Opera singer performs one-woman show

Coraima Vazquez, Contributing Writer

The crowd laughed and applauded to the jokes and performance of Kate Tombaugh, the mezzo-soprano opera singer who performed a one-woman show titled “It Just Takes One” Thursday night in the Doudna Fine Arts Center Black Box Theatre.

The musical was all written, edited and performed by Tombaugh. The performer said she wanted to illustrate what it was like to balance her love and social life while trying to be a successful opera singer.

Jasmine Rivera, freshman digital media major, said it was a great opportunity to see a musical like this because opera performances are not as popular in college.

“I really enjoyed the last part of the show when she realizes she doesn’t have to wait around for a man and just enjoys her life as a singer,” Rivera said.

For Tombaugh it was important to illustrate what her trajectory has been as an opera singer coming to a big city as farm girl. She said she faced many struggles before she earned her success, especially in the dating scene.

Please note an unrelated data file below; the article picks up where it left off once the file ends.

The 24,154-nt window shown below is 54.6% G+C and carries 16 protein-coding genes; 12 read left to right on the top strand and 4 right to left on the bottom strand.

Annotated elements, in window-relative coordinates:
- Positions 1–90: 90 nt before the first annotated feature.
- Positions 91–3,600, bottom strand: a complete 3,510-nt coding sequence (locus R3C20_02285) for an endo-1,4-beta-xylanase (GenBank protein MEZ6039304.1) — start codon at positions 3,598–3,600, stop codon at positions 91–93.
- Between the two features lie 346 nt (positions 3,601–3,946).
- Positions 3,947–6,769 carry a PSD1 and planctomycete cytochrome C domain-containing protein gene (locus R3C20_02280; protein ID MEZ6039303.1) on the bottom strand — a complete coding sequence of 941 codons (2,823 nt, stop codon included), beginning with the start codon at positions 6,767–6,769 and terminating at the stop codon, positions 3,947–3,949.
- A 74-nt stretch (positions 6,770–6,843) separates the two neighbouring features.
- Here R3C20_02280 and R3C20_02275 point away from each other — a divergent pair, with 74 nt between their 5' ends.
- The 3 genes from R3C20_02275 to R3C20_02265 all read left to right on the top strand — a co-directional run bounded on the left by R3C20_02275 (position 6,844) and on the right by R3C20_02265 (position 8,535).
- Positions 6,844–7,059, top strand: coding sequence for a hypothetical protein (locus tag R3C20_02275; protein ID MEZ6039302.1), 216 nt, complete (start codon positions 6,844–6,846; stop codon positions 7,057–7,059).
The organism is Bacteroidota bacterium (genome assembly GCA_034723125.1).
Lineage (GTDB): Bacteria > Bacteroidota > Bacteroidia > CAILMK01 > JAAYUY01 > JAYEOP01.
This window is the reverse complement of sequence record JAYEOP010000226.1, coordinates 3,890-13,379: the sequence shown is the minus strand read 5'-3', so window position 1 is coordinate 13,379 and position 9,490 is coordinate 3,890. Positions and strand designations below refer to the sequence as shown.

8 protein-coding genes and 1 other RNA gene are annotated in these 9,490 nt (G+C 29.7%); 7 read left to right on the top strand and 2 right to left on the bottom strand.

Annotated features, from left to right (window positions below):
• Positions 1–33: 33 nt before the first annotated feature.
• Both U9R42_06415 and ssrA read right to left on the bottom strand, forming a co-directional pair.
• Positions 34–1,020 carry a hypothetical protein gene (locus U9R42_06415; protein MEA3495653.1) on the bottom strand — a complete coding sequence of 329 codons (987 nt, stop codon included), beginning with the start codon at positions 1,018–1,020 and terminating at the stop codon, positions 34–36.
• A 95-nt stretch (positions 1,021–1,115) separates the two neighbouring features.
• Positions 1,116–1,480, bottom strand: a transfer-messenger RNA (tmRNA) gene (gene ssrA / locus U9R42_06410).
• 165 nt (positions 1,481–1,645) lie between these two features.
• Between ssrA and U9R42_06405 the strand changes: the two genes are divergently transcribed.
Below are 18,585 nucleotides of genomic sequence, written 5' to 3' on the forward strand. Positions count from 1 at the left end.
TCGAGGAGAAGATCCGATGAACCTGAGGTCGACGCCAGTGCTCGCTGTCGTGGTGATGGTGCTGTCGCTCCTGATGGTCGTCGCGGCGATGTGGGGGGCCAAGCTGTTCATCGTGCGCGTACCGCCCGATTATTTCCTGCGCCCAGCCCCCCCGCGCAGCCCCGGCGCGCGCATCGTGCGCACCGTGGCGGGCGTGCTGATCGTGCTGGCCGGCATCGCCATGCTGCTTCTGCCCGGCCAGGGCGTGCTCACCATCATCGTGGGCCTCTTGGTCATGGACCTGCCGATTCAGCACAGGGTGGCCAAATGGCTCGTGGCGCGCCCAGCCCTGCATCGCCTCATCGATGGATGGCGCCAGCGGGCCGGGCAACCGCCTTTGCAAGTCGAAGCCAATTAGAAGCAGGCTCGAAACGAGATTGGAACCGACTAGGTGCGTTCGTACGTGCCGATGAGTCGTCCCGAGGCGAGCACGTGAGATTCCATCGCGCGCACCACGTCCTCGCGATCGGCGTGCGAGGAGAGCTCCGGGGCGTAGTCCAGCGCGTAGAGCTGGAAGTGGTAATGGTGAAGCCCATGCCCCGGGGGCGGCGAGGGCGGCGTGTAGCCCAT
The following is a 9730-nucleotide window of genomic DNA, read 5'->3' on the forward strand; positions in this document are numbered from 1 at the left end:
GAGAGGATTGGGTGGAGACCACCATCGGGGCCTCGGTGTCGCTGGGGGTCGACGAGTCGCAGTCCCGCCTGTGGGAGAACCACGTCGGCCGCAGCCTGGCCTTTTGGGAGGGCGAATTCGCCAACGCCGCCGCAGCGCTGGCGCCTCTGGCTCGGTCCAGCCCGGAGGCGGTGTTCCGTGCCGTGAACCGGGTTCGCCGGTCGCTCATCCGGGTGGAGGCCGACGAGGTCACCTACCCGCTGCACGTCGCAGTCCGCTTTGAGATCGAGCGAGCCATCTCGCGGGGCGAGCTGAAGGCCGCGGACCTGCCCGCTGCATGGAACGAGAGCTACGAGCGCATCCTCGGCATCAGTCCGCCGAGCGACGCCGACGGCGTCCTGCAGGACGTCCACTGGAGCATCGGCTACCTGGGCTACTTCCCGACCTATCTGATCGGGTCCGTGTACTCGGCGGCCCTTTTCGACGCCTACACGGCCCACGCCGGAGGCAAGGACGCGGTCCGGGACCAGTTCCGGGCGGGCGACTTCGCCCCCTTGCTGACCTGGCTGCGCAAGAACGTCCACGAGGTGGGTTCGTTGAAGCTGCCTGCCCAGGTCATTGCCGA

Tombaugh said singing opera was not originally something she saw herself doing professionally, but at age 22 after graduating with a dual undergraduate degree in English literature and vocal performance, she auditioned for the Metropolitan Opera National Council and won first place in the Champaign district.

It was then when the artist began to take her career as an opera singer seriously and took the necessary steps to further her education and sing opera professionally.

“There were many challenges that I faced. Some were financial; I lived in a basement for free because I did not have money while earning my education,” Tombaugh said. “But to be able to do what you love—it comes with challenges, but it is something that you just have to do.”

“It Just Takes One” was a musical Tombaugh wrote in 2011, and it was inspired by her frustrations with dating.

“Writing the musical served as a form of therapy,” Tombaugh said.

For Tombaugh, it was difficult to fathom the idea of balance having a family and singing career, but said that was always the goal.

With the help of director of operations Dennis Malak, the mezzo-soprano performer, who plays both female and male roles, was able to come to Eastern as part of the New and Emerging Artists Series, she said.

Malak said students can expect to see more performances of New and Emerging Artists for the following two Thursdays.

“They’re young, energetic and innovative people,” Malak said.

On March 28, The Okay Factor will perform folk-inspired music, and on April 4, The Hunts, who “strive to write music that moves hearts with beauty, power and joy,” will perform, according to the program.

Coraima Vazquez can be reached at 581-2812 or at [email protected].